The Senegalese love their most popular style of music: Mbalax. Kairaba’s first show in Senegal was at a club called Palais du Cultur in Thies, opening for a somewhat famous MC called Mode Faye. His group consisted of drum set, bass, keys, 3 singers and a battery of 5 percussionists: one tama (talking drum) and 4 in the sabar ensemble. It was mbalax with a twist.
The power of the sabar ensemble is something to be reckoned with. As a percussionist who has studied complex polyrhythmic forms of drumming for over a decade, I suddenly feel like I know absolutely nothing! If you saw me in the audience watching, you would see me shaking my head whispering “how the hell…!”
The drums are made of hollowed out wood one to two feet long with a goat skin on the top. They are played with a switch in the right hand which gives a crack sound that could wake those in a coma. The left hand plays tones and slaps that form the foundation of the rhythm, the three main drums being of low, mid, and high tones, and the fourth (with a looser skin) giving a thud sound akin to nothing I can think of. I perceive the execution of sabar like the layout of a baobab tree: a huge trunk of an accompaniment-type polyrhythm that branches off into other directions in order to deliver the life-force to the trunk. These branches are short, syncopated breaks that stretch the concept that we know of as “time”. The cracks and tones of these breaks are played in unison but sound like gunshots from a cavalry of 50, some firing in rapid succession, some with thoughtful space. It is stunning. And even more unbelievable is the dancing that accompanies this insane percussion. These short bursts of breaks last for between 2 to 15 seconds, and the dancers are intricately linked to each note, always making sure to hit the ending “WHAP!!!” with a hip thrust or something equally as hilarious. The point is to throw the audience into amazement and laughter at the same time, while one-upping each other late into the night (like 5 am night).
Kairaba is staying at a hotel-type place that is in slight disrepair and is up for sale. It is right on the beach and surrounded by a paradise of palm trees and sand that is relatively trash-free. There are 3 round buildings with 4 rooms each that were parceled out to Kairaba and selected members of Diali’s family and close friends who take care of logistical details. We are on the edge of Mbour, just down the strand from the town of Saly, which boasts 4-star hotels, restaurants and plenty of foreigners on vacation.
Kairaba HQ is situated among a maze of sand streets, some full of shops with hand-painted, misspelled, endearing indications of what is sold or done there. There are lots of taxis and horse-and-buggies for transport, striking a noticeable contrast to Mali where motos are preferred. People prefer to wear western styles here, and especially the younger generations can be found wearing clothes with either 50 Cent or Obama emblazoned on them somewhere. The air is cool and clear near the coast but gets substantially more life-threatening inland. The absence of auto emissions laws (or enforcement there-of) pretty much sentences the entire population to a respiratory illness at some point. Its as if it were a contest to see how dilapidated you can let your vehicle get and still use it as transport.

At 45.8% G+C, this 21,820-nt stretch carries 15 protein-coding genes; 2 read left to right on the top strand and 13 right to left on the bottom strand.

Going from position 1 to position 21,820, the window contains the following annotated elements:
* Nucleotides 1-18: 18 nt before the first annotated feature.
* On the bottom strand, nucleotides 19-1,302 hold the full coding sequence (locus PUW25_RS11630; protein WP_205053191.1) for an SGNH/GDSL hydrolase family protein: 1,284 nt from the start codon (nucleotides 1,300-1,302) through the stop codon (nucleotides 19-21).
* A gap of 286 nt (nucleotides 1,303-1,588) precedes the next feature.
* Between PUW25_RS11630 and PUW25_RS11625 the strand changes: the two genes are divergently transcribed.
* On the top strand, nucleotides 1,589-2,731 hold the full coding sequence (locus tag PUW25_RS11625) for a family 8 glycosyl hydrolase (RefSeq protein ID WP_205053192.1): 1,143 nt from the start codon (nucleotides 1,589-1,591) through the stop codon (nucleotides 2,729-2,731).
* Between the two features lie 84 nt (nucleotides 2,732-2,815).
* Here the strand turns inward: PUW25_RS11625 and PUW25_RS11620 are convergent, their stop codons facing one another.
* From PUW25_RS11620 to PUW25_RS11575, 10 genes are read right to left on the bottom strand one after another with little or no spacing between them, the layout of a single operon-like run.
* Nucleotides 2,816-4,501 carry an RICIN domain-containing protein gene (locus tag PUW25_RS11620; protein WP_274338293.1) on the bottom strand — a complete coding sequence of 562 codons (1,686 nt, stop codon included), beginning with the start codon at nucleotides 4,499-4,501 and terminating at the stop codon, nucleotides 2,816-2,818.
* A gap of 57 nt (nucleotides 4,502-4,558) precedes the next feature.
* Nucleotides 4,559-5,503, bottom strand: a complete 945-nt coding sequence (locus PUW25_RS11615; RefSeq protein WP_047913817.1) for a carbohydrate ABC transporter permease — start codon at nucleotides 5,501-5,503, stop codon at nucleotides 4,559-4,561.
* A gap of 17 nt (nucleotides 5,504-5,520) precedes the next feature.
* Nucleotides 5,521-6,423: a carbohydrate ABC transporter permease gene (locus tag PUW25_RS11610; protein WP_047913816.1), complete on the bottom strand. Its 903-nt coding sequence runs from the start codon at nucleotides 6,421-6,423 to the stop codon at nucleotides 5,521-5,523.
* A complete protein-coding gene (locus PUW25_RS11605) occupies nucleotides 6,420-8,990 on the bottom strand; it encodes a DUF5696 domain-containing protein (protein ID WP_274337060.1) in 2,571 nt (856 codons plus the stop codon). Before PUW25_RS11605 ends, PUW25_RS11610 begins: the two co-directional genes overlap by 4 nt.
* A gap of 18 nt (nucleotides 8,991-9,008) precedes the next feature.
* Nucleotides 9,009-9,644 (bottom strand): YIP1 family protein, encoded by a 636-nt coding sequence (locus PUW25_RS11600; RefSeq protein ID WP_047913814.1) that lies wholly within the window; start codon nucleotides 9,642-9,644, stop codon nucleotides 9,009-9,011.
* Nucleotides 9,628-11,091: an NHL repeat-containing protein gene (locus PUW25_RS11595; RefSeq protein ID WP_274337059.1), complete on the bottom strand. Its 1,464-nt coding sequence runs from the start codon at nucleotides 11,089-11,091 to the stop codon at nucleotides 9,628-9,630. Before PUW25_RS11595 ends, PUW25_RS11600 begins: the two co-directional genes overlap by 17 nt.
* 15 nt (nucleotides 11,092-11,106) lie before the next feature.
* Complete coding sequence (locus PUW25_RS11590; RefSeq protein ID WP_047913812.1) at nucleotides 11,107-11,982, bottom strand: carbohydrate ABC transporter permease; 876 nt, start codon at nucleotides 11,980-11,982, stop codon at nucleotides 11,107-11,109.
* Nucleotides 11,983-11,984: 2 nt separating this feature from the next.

Diali’s sisters come to the HQ every day around noon and begin preparing the day’s meal, to be served around 3:30 and feed about 20 people. There are four main dishes, the most important of which is Chebu Jeun. There are two main types: red and white. This is the national dish of Senegal and is made with fresh fish and a plethora of vegetables over fried rice. With Chebu Jeun, as with all dishes here, people gather around a large platter on the floor and eat together with their right hand. The veggies and fish are cooked in large chunks so they must be broken up and parceled out during the gorge-fest that is the midday meal. For example, if the cassava lands in front of you, you need to break it up into large pieces and toss a bit to everyone there. The food is so good we all can’t believe it. We look forward to it every day with our mouths watering and often stagger away from the empty platter like a beaten-down weary-eyed boxer.
Then there is Thiou (pronounced “chew”). Served with fish balls or fried fish (lots of fish here), it is reminiscent of beef stew with a brown sauce and root veggies. This is Jonathan’s favorite. Next is Yassa, a sauce with a suicidal amount of onions and Dijon mustard, alongside the requisite veggies and fish. Last is Mafe, a thick peanut butter sauce that is hard to not kill yourself eating. Mom and Dad – I’m doing my best to stay alive around all this feasting. It’s hard, but we are managing.
The next post will be about our music engagements here, the whole point of coming. You won’t believe it.